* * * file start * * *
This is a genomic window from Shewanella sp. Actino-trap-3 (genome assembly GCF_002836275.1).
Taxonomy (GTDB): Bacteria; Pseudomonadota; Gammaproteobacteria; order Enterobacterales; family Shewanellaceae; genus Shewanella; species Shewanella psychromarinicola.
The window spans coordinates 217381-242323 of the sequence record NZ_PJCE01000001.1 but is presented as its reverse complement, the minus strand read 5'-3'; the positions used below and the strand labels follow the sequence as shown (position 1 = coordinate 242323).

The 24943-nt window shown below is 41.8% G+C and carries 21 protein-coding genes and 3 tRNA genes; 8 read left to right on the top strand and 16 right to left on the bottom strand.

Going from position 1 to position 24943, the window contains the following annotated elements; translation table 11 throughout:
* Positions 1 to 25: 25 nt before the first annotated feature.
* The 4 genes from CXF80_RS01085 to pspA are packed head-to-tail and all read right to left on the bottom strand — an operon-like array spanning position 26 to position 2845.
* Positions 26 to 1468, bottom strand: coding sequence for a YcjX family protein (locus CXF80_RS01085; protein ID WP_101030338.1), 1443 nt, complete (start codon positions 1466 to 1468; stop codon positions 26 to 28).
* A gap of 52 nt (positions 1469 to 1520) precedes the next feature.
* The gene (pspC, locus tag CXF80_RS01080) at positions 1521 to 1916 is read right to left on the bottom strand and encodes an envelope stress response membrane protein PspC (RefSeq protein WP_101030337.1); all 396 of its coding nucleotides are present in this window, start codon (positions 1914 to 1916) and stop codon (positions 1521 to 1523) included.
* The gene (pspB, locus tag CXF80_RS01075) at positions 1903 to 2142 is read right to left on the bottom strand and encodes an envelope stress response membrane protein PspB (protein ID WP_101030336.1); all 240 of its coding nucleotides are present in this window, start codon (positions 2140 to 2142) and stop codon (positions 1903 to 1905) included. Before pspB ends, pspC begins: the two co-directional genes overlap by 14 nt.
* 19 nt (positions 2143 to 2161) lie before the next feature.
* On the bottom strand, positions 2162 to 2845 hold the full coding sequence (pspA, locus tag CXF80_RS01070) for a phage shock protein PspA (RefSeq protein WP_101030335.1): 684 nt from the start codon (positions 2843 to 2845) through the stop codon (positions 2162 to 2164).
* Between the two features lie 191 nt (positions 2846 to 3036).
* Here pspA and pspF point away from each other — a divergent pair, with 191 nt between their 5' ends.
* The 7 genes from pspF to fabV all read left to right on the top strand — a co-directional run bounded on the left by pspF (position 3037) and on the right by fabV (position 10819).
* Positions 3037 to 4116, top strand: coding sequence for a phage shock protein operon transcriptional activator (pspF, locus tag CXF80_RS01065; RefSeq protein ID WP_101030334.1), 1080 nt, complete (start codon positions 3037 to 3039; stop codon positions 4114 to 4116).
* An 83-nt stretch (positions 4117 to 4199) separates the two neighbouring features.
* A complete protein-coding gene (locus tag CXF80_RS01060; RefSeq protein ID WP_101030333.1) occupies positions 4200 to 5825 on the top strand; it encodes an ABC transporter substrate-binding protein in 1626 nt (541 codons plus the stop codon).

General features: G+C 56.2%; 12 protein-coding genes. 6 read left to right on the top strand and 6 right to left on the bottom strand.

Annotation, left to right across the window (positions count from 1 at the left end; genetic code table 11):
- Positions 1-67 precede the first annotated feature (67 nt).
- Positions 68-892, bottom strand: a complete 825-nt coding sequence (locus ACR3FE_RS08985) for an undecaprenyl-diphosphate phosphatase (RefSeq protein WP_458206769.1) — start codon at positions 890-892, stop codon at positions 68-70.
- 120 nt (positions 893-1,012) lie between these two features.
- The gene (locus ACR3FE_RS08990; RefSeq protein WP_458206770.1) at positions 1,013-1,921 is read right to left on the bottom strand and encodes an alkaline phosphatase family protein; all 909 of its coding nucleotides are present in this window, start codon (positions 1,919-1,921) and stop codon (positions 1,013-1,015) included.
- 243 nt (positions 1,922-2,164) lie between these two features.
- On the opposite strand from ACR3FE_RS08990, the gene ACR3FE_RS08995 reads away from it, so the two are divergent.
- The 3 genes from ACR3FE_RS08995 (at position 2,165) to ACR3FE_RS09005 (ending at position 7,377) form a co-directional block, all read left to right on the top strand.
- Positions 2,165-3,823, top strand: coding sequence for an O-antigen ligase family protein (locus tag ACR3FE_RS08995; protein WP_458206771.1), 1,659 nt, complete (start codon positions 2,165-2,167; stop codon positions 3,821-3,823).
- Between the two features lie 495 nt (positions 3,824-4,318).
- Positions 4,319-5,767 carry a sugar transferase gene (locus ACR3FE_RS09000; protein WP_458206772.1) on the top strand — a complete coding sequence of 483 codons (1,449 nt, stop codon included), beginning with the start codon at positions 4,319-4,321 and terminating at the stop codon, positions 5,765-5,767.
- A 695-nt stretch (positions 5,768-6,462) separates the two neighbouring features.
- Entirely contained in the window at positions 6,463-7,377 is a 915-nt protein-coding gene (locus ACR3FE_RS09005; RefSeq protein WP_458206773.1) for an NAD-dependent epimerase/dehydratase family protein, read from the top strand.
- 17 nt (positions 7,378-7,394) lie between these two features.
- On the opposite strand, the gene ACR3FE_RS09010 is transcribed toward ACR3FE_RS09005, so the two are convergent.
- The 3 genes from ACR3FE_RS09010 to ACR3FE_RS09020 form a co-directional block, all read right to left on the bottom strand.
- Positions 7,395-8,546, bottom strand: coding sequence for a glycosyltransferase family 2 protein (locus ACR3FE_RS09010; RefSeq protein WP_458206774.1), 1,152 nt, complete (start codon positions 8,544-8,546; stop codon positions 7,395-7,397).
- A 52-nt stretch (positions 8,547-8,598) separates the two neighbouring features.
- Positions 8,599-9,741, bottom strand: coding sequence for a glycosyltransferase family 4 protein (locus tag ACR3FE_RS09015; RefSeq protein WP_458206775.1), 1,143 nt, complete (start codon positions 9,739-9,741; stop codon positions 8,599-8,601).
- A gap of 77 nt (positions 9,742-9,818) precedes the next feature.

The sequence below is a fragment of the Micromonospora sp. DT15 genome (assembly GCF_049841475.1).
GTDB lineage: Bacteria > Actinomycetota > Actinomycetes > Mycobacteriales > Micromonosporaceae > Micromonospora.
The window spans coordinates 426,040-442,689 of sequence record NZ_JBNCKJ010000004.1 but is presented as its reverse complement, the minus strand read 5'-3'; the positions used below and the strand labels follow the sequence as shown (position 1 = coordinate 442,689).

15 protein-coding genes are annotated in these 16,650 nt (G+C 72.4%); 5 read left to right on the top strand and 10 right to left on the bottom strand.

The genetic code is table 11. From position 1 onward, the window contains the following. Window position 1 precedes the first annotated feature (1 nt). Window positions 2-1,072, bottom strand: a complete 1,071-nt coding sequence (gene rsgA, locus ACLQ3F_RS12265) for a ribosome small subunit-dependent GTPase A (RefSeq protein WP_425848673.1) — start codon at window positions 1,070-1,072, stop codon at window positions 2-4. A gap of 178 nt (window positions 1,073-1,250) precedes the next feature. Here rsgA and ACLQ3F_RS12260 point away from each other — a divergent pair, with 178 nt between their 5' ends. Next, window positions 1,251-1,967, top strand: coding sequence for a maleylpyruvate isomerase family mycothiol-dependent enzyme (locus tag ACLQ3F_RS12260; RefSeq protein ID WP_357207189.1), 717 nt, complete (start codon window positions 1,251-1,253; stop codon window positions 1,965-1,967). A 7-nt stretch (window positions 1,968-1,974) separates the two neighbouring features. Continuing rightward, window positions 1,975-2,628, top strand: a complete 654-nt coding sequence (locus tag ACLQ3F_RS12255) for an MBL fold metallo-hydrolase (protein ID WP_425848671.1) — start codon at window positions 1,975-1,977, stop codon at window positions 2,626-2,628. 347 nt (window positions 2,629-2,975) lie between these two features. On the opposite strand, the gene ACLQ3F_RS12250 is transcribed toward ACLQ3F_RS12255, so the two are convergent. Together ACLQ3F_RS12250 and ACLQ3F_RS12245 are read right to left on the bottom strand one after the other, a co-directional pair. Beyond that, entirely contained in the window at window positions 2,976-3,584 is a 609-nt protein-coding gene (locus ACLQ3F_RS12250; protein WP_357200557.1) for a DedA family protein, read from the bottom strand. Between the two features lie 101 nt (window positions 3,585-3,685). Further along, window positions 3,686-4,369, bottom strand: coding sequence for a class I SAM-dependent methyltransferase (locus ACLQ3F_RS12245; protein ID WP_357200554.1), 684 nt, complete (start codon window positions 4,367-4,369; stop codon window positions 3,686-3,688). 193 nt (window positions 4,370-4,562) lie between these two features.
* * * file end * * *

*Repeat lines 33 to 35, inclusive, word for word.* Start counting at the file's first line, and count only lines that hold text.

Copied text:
- Entirely contained in the window at positions 6,463-7,377 is a 915-nt protein-coding gene (locus ACR3FE_RS09005; RefSeq protein WP_458206773.1) for an NAD-dependent epimerase/dehydratase family protein, read from the top strand.
- 17 nt (positions 7,378-7,394) lie between these two features.
- On the opposite strand, the gene ACR3FE_RS09010 is transcribed toward ACR3FE_RS09005, so the two are convergent.